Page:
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Every investor in Dorian LPG Ltd. (NYSE:LPG) should be aware of the most powerful shareholder groups. Institutions often own shares in more established companies, while it's not unusual to see insiders own a fair bit of smaller companies. I quite like to see at least a little bit of insider ownership. As Charlie Munger said 'Show me the incentive and I will show you the outcome.
With a market capitalization of US$512m, DorianG is a small cap stock, so it might not be well known by many institutional investors. Our analysis of the ownership of the company, below, shows that institutions own shares in the company. We can zoom in on the different ownership groups, to learn more about DorianG.
What Does The Institutional Ownership Tell Us About DorianG?
Institutions typically measure themselves against a benchmark when reporting to their own investors, so they often become more enthusiastic about a stock once it's included in a major index. We would expect most companies to have some institutions on the register, especially if they are growing.
We can see that DorianG does have institutional investors; and they hold a good portion of the company's stock. This suggests some credibility amongst professional investors. But we can't rely on that fact alone since institutions make bad investments sometimes, just like everyone does. It is not uncommon to see a big share price drop if two large institutional investors try to sell out of a stock at the same time. So it is worth checking the past earnings trajectory of DorianG, (below). Of course, keep in mind that there are other factors to consider, too.
Investors should note that institutions actually own more than half the company, so they can collectively wield significant power. It would appear that 10% of DorianG shares are controlled by hedge funds. That catches my attention because hedge funds sometimes try to influence management, or bring about changes that will create near term value for shareholders. Our data shows that BlackRock, Inc. is the largest shareholder with 11% of shares outstanding. Kensico Capital Management, Corp. is the second largest shareholder owning 10% of common stock, and Wellington Management Group LLP holds about 8.2% of the company stock. Additionally, the company's CEO John Hadjipateras directly holds 5.2% of the total shares outstanding.
We did some more digging and found that 8 of the top shareholders account for roughly 52% of the register, implying that along with larger shareholders, there are a few smaller shareholders, thereby balancing out each others interests somewhat.
While it makes sense to study institutional ownership data for a company, it also makes sense to study analyst sentiments to know which way the wind is blowing. There are plenty of analysts covering the stock, so it might be worth seeing what they are forecasting, too.
Insider Ownership Of DorianG
While the precise definition of an insider can be subjective, almost everyone considers board members to be insiders. The company management answer to the board and the latter should represent the interests of shareholders. Notably, sometimes top-level managers are on the board themselves.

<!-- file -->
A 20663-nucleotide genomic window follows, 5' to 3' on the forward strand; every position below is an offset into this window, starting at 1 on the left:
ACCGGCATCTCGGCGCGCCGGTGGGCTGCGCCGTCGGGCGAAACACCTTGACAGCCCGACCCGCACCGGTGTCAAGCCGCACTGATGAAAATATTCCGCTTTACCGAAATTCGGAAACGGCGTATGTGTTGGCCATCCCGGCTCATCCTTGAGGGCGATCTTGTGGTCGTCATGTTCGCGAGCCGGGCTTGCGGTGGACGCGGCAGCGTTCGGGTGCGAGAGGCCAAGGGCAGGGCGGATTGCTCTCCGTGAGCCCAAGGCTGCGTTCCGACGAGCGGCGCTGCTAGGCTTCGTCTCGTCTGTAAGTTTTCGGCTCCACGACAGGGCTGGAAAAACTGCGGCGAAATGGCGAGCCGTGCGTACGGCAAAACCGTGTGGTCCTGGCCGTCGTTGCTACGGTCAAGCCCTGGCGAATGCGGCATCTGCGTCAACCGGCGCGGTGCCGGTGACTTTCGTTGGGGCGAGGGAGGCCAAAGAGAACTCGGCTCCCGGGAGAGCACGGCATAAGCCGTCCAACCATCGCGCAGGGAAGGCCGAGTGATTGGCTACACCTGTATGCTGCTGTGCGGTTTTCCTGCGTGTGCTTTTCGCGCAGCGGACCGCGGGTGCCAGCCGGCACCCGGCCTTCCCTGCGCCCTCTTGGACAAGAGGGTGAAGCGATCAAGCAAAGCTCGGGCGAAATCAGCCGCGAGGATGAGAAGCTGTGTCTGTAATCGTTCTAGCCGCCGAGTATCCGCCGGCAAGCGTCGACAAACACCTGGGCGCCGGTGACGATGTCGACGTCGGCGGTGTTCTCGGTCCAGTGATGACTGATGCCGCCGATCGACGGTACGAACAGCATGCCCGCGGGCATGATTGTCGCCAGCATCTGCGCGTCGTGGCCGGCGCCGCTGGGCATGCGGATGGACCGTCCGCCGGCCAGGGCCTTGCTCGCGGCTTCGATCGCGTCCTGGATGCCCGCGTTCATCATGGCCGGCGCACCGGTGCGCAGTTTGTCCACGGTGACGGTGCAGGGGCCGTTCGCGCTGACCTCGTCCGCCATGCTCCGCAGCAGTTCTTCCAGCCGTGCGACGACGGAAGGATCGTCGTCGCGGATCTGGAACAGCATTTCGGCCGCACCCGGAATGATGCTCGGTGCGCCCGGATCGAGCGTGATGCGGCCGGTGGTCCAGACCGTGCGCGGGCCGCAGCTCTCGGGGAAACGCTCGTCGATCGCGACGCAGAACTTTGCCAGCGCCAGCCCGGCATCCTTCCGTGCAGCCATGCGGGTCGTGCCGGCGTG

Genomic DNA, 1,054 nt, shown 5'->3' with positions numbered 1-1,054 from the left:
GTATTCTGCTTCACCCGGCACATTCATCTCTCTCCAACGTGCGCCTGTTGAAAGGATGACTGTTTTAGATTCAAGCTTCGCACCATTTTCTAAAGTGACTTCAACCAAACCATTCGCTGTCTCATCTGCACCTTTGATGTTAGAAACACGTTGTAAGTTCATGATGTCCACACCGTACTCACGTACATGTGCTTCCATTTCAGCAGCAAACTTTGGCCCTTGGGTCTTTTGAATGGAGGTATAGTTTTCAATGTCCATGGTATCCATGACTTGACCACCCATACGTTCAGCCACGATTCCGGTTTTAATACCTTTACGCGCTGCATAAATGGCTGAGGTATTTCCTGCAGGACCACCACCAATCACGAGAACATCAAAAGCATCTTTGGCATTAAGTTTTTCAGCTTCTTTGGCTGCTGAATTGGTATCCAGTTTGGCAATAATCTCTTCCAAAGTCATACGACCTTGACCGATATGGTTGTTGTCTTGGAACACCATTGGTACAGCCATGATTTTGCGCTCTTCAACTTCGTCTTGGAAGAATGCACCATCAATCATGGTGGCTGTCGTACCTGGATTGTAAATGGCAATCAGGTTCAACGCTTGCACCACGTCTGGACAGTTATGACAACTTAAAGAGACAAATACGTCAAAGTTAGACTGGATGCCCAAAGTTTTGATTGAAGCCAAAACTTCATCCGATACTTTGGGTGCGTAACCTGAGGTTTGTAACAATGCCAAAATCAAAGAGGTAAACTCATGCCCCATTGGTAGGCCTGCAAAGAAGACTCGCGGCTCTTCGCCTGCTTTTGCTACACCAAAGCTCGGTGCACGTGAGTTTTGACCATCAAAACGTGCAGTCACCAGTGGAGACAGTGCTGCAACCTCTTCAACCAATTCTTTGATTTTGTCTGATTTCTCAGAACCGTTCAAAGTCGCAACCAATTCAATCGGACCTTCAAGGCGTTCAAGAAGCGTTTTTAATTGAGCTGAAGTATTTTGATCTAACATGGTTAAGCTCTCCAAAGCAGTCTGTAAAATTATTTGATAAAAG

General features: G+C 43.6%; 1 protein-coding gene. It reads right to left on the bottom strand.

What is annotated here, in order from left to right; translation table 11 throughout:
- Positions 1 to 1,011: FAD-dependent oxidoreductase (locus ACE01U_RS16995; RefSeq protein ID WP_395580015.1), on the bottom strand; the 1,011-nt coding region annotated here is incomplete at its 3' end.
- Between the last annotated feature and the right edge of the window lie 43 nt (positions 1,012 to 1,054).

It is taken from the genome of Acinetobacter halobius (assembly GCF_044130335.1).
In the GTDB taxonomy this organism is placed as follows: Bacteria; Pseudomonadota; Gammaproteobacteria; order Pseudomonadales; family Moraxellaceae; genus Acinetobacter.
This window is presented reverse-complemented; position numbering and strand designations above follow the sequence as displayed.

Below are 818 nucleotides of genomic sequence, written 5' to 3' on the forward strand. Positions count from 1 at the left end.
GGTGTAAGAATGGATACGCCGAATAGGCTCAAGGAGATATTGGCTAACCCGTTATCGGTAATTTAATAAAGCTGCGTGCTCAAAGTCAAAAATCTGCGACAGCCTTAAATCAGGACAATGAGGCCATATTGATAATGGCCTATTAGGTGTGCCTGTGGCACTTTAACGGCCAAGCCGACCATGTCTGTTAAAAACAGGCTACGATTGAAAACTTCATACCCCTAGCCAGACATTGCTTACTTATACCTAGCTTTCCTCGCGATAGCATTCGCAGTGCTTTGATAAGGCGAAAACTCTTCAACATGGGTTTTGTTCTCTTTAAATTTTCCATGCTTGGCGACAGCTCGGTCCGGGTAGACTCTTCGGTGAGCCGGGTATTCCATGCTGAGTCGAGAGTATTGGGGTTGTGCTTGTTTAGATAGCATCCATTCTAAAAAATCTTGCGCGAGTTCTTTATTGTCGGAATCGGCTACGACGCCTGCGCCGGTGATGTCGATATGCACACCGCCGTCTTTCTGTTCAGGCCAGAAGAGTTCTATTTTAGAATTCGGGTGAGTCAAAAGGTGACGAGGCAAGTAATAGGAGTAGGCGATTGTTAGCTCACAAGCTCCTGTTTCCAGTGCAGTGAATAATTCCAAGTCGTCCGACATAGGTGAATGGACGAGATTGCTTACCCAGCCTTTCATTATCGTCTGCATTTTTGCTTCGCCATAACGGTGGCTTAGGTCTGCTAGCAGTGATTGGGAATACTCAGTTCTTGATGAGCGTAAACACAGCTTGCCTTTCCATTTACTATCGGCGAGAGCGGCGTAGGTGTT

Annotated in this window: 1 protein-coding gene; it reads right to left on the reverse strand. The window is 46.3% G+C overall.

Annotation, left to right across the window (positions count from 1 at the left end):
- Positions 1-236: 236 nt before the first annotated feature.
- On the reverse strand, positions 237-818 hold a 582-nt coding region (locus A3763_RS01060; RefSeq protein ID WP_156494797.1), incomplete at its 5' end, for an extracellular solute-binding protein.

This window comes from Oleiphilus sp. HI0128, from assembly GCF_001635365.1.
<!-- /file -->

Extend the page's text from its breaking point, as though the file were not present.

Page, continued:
Insider ownership is positive when it signals leadership are thinking like the true owners of the company. However, high insider ownership can also give immense power to a small group within the company. This can be negative in some circumstances.
It seems insiders own a significant proportion of Dorian LPG Ltd.. Insiders own US$62m worth of shares in the US$512m company. We would say this shows alignment with shareholders, but it is worth noting that the company is still quite small; some insiders may have founded the business. You can click here to see if those insiders have been buying or selling.
General Public Ownership
With a 14% ownership, the general public, mostly comprising of individual investors, have some degree of sway over DorianG. This size of ownership, while considerable, may not be enough to change company policy if the decision is not in sync with other large shareholders.
It's always worth thinking about the different groups who own shares in a company. But to understand DorianG better, we need to consider many other factors. Case in point: We've spotted 3 warning signs for DorianG you should be aware of, and 1 of them can't be ignored.
But ultimately it is the future, not the past, that will determine how well the owners of this business will do. Therefore we think it advisable to take a look at this free report showing whether analysts are predicting a brighter future.
NB: Figures in this article are calculated using data from the last twelve months, which refer to the 12-month period ending on the last date of the month the financial statement is dated. This may not be consistent with full year annual report figures.
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This article by Simply Wall St is general in nature. We provide commentary based on historical data and analyst forecasts only using an unbiased methodology and our articles are not intended to be financial advice. It does not constitute a recommendation to buy or sell any stock, and does not take account of your objectives, or your financial situation. We aim to bring you long-term focused analysis driven by fundamental data. Note that our analysis may not factor in the latest price-sensitive company announcements or qualitative material. Simply Wall St has no position in any stocks mentioned.